AIR CONDITIONING AND HEATING SYSTEM CONTINUED
The orifice tube assembly (Figure 2, Item 1) contains a plastic body, two screens (Figure 2, Item 4), and a small
brass tube. The small brass tube is referred to as an orifice tube (Figure 2, Item 2), and it is located in the center of
the body. The O-ring seals (Figure 2, Item 3) are positioned on the body of the orifice tube to seal against leakage
around the orifice tube.
The orifice tube assembly is contained within the in-line dryer.
The orifice tube (Figure 2, Item 2) restricts the flow of refrigerant. This restriction creates a pressure drop across
the orifice tube. This changes the refrigerant from a high temperature high pressure liquid into a liquid vapor
mixture that is low temperature and low pressure. The flow rate is controlled by the pressure difference across the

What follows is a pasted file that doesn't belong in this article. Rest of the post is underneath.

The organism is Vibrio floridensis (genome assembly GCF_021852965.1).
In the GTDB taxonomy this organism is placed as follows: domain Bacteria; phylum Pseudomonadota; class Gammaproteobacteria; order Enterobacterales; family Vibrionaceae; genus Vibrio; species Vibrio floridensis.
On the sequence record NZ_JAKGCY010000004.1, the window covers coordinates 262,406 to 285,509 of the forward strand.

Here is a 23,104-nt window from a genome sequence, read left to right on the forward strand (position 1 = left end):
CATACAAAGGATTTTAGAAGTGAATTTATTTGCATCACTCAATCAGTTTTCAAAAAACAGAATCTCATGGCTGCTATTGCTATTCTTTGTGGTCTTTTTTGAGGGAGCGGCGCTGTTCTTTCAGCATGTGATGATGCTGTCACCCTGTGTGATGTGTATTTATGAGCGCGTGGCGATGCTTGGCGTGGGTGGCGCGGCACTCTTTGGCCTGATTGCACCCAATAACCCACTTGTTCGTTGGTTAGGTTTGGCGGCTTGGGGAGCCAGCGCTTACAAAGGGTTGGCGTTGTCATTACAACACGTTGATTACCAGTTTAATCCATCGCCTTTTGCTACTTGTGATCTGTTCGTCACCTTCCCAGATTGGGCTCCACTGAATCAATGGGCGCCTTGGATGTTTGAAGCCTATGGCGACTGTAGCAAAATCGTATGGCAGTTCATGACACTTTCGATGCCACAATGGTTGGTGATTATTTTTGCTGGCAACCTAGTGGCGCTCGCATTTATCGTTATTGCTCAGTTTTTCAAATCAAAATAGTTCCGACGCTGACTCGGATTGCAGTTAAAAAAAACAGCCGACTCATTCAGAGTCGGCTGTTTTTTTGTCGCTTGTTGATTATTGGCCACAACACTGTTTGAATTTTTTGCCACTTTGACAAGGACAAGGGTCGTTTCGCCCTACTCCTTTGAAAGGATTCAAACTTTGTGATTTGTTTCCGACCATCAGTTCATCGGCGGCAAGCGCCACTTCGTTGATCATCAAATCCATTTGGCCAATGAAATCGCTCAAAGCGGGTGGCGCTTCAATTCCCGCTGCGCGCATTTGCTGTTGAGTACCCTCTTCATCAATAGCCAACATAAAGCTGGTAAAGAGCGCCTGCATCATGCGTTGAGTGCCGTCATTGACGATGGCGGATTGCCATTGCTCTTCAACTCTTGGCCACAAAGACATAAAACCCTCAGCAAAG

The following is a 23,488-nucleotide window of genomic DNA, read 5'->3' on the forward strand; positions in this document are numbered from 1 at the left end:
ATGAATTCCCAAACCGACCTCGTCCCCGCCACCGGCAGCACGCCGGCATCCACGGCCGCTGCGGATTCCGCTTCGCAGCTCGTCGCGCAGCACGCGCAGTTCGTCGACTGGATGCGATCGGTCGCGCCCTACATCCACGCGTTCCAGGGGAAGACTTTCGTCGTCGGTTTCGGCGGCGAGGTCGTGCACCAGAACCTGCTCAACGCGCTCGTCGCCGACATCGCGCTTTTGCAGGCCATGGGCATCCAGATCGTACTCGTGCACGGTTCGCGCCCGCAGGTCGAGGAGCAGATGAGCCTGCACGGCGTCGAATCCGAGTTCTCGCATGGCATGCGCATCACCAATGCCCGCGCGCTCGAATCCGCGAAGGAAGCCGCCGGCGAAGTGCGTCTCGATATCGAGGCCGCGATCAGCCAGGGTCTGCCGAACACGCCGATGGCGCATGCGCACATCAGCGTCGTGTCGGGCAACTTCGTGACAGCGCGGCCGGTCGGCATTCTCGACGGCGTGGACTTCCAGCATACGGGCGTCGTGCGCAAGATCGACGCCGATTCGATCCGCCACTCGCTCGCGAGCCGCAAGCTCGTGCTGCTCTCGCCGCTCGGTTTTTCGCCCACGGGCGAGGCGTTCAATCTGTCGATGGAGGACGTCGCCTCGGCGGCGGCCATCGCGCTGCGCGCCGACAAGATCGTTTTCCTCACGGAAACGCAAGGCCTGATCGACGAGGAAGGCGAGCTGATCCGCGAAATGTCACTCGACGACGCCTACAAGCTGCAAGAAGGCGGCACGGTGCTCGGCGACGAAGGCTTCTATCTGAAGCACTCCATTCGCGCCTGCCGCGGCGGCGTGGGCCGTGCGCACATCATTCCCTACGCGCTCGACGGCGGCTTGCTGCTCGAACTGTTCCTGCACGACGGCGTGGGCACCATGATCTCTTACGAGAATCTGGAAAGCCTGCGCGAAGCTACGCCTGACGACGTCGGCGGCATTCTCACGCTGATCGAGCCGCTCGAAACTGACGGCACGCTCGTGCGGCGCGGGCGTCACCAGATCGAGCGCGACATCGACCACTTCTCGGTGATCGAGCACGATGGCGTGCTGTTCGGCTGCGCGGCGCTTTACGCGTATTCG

Figure 2. Orifice Tube.
Low temperature and low pressure refrigerant leaves the evaporator coil and passes into the accumulator
(Figure 3, Item 1) through the inlet (Figure 3, Item 2). Liquid refrigerant that was not evaporated in the evaporator is
stored in the bottom of the accumulator. Vapor refrigerant passes through the standpipe (Figure 3, Item 3) before
exiting through the outlet (Figure 3, Item 5). The oil goes to the compressor through a filter for the oil drain
(Figure 3, Item 4).
The accumulator stores some refrigerant in order to compensate for the changing system demands. These system
demands can result from changing speeds in the compressor, varying heat loads, or small losses of refrigerant.
Figure 3. Accumulator.